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A new approach to media training and fielding difficult questions

By Ed Shiller

Ed's Blog

You’re nervous about facing the media, especially those tough reporters who always seem to ask loaded questions, twist your words or misrepresent your meaning, and you want to get media training that will help you avoid these pitfalls. All well and good.

But if you believe the object of the training is to learn how to identify a key message or two and then master such techniques as zooming, bridging or deflecting so that you will be able to weave those messages into your answers, even if those messages aren’t relevant to the question, you will be sorely disappointed.

Such behaviour will make you appear unresponsive, defensive or manipulative – and this will merely reinforce whatever negative stereotypes the reporter has of you, your organization or your industry. And this, in turn, will severely erode your credibility and thereby increase the likelihood that the reporter will ask loaded questions, twist your words or misrepresent your meaning. In effect, you have contributed to the continuation of a vicious cycle.

The proper way to handle a media interview is to be yourself and directly answer the questions you’re asked. There is nothing to be afraid of. If your organization is acting in a proper way and provides real benefits to its stakeholders, you have nothing to be ashamed of and should welcome any questions about any aspect of what your organization does.

The purpose of good media training is not to teach you manipulative techniques. Quite the contrary, it is to teach you how to identify accurate, truthful and newsworthy key points about each newsworthy issue involving your organization and how to introduce that key point into an answer when it is relevant to the question. The objective is to structure your answers and deliver them so that you will not only be speaking the truth, but that you will also be seen as speaking the truth.

The reason for this derives from a fundamental fact of communications: The messages you actually convey in a media interview have less to do with the actual words you utter than with your behaviour. Thus, if you act in an unresponsive, defensive or manipulative way, the message you convey is that you are unresponsive, defensive or manipulative. In this case, it won’t matter what you say, because people will not believe you; neither will they like or trust the organization you represent.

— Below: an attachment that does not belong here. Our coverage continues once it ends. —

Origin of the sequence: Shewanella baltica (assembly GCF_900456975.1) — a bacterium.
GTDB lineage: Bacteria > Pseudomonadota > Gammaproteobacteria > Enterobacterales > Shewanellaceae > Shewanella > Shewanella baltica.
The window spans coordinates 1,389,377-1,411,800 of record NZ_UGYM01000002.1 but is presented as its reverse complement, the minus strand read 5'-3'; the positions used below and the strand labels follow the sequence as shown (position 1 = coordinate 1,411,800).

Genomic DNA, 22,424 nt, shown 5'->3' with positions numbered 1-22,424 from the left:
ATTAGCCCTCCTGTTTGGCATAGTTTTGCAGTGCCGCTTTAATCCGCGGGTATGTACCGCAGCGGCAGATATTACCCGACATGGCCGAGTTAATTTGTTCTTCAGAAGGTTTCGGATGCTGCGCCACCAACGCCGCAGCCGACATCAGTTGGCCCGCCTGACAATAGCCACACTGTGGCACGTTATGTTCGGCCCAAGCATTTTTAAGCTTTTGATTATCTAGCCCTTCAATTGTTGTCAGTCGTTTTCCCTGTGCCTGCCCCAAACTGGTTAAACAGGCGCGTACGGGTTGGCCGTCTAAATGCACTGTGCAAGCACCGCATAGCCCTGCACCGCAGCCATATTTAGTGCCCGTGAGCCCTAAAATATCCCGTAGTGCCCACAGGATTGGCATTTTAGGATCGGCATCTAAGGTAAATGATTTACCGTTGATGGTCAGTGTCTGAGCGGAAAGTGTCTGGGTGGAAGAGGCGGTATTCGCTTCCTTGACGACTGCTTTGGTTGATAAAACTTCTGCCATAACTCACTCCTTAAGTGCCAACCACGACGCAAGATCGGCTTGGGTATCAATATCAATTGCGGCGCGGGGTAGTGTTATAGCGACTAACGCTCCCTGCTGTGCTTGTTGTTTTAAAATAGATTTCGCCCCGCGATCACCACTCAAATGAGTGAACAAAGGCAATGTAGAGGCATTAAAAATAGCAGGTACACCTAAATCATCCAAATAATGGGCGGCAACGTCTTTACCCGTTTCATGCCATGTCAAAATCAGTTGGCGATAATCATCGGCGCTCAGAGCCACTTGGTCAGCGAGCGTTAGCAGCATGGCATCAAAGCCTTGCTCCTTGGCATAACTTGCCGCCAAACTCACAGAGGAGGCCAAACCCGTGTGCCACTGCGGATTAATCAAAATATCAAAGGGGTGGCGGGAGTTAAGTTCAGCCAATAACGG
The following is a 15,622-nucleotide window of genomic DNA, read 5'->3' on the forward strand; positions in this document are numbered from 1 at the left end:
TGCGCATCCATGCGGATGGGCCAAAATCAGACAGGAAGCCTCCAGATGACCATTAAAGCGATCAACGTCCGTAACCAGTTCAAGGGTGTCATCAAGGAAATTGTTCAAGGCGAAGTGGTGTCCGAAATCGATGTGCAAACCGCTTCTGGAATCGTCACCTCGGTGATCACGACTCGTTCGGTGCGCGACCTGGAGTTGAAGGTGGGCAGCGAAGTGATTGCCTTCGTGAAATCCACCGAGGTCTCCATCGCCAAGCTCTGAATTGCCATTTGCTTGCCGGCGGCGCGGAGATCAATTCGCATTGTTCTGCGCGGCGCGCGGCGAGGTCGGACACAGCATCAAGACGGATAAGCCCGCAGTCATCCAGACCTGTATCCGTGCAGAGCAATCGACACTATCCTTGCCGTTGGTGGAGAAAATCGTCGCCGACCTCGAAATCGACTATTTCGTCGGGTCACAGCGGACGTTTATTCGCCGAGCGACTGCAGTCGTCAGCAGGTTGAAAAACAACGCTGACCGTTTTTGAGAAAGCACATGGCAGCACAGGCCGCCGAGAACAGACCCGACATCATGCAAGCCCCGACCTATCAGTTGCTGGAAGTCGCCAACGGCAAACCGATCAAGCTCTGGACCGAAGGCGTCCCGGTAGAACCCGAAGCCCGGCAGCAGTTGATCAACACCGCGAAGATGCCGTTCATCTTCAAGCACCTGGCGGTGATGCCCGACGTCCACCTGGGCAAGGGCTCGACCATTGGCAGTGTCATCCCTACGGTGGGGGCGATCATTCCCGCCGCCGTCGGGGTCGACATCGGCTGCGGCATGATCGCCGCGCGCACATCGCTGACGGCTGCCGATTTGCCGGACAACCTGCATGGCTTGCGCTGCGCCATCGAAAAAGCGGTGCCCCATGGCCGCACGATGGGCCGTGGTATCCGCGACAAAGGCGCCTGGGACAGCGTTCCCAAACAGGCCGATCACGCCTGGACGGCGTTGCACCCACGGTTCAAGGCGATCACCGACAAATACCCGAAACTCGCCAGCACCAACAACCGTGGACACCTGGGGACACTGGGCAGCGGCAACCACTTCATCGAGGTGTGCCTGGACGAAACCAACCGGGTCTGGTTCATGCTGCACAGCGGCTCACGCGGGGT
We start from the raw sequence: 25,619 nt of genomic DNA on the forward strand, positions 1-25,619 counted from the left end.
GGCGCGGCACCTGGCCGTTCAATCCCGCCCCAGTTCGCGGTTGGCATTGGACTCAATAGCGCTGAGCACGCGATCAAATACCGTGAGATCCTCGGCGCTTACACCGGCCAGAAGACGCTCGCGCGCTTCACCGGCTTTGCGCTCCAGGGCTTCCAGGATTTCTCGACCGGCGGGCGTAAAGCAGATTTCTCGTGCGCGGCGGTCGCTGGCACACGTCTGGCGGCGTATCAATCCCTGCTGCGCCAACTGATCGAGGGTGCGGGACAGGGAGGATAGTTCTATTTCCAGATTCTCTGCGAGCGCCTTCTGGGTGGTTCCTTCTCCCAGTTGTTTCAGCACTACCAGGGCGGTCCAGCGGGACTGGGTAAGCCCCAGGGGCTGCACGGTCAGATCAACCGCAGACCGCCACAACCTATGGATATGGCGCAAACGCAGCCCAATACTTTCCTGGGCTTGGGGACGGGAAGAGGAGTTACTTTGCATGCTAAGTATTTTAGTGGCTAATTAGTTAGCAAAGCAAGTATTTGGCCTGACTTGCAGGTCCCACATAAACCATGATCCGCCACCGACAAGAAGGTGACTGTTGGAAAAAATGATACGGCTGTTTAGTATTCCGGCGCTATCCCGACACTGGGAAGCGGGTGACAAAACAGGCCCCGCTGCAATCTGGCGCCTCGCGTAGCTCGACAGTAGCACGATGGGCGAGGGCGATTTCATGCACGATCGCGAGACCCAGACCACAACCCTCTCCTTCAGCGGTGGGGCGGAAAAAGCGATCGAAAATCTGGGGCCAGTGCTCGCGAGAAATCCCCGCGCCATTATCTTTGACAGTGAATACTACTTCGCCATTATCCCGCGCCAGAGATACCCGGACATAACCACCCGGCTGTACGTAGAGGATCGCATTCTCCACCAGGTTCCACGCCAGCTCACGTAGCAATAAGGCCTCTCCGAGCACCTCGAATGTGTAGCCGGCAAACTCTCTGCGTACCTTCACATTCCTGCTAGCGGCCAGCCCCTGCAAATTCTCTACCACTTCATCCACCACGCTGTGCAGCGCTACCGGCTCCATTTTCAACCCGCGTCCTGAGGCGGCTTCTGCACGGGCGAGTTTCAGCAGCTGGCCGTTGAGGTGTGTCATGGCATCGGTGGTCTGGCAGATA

Still, facing a tough reporter can unnerve even the most truthful and honest spokesperson. Good media training will help you cope effectively with these situations, and having a clear idea of how to behave and what to say is a good way to begin. So here are 13 tips on fielding difficult questions:

1. Keep cool and remain respectful and polite, even in the face of extreme provocation by

the interviewer.

2. Don't run on - when you've given the answer you want, stop talking.

3. Don't ever say "no comment" - it will make you look arrogant and untrustworthy.

4. Don't tell the interviewer anything you wouldn't tell the whole world - nothing is "off

the record."

5. Don't disclose confidential information - but explain the reason why, and if appropriate,

bring in other relevant information that will shed light on what the reporter is asking.


6. Don't concern yourself with the reporter's overt or hidden agenda, but stick to your

own agenda of answering each question with a direct factual statement followed by a

relevant key point. Therefore, only answer the question that's been asked - don't

answer an anticipated question.

7. Don't guess at an answer - if you don't know, say so.

8. Don't get unnerved if the reporter repeatedly asks the same question - if the question is

the same, so is the answer.

9. Don't get penned in by the way the reporter phrases a question - answer by giving what you regard as the relevant facts amplified by your most relevant and persuasive key point.


Q. With its monopoly over the sale of wheat, the Canadian Wheat Board seems to be getting richer and richer, either by raising prices to stiff the consumer or lowering them to stiff the farmer. Which is it?

A. Neither. The Canadian Wheat Board is a non-profit agency that markets wheat on behalf of the farmers of Canada to ensure that they receive the maximum price possible.

10. Don't speculate - just give the facts.

11. Don't respond judgmentally to third-party quotes - the reporter wants you to say something derogatory

about the third-party, and thereby generate controversy. Instead, set the record straight by giving the relevant facts.

12. Don't repeat negative questions or derogatory comments - simply set the record

straight by giving an accurate description of the situation.

13. Don't ask the reporter to clarify a question - if the question is ambiguous, choose the

most obvious interpretation and answer that. Asking for clarification makes you look evasive.


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